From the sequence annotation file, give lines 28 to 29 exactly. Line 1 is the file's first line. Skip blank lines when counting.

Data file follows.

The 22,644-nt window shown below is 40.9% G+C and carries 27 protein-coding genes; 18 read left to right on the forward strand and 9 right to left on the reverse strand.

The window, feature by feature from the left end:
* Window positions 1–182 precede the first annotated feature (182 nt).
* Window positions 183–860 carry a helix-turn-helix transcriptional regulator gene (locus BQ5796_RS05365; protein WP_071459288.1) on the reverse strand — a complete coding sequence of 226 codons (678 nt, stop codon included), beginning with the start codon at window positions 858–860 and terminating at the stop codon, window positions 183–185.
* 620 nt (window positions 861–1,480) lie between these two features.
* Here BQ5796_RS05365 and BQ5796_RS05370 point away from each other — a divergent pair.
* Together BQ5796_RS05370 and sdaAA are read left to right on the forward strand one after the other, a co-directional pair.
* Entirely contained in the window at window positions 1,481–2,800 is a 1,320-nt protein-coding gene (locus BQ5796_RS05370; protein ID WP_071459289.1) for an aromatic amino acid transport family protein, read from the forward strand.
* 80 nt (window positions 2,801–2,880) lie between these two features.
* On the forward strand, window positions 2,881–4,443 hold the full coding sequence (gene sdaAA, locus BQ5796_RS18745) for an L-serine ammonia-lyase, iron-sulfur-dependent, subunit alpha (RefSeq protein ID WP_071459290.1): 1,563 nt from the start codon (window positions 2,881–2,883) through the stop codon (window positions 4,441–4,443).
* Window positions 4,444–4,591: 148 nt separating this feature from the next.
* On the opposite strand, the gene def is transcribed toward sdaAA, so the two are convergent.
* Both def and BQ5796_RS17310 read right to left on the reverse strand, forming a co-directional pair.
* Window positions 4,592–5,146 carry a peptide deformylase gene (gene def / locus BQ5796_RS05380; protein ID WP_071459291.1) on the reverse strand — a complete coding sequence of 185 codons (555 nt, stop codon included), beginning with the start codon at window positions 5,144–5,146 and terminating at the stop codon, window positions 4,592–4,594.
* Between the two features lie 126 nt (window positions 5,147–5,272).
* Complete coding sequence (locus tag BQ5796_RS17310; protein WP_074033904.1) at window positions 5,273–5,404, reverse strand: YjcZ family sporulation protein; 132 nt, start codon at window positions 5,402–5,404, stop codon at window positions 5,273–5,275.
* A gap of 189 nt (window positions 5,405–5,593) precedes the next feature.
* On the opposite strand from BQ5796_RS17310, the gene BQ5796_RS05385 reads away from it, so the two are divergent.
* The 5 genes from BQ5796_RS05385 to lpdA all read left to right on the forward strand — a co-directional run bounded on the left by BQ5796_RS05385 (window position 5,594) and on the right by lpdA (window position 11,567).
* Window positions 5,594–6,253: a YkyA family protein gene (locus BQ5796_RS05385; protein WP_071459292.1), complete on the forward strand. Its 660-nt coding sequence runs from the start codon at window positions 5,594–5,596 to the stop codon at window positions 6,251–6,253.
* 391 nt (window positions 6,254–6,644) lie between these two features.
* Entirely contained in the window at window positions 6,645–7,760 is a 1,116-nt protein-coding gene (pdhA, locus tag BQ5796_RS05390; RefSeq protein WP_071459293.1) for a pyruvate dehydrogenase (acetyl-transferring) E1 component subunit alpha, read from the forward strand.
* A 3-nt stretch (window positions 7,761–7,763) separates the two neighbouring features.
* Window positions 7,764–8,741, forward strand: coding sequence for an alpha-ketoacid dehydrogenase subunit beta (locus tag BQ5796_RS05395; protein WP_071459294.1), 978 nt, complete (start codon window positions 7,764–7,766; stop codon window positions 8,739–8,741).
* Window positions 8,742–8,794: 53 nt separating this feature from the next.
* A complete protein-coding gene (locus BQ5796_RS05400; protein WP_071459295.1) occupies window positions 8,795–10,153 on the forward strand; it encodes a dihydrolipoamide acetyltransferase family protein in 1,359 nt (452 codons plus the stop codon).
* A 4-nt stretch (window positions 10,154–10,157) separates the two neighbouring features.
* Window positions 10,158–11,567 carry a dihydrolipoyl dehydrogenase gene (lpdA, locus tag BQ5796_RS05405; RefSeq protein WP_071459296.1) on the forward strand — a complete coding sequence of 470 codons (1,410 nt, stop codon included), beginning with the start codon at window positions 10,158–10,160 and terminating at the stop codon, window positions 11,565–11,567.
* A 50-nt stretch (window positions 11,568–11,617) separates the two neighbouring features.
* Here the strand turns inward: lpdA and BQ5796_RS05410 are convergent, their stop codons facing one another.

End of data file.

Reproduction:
* Window positions 10,158–11,567 carry a dihydrolipoyl dehydrogenase gene (lpdA, locus tag BQ5796_RS05405; RefSeq protein WP_071459296.1) on the forward strand — a complete coding sequence of 470 codons (1,410 nt, stop codon included), beginning with the start codon at window positions 10,158–10,160 and terminating at the stop codon, window positions 11,565–11,567.
* A 50-nt stretch (window positions 11,568–11,617) separates the two neighbouring features.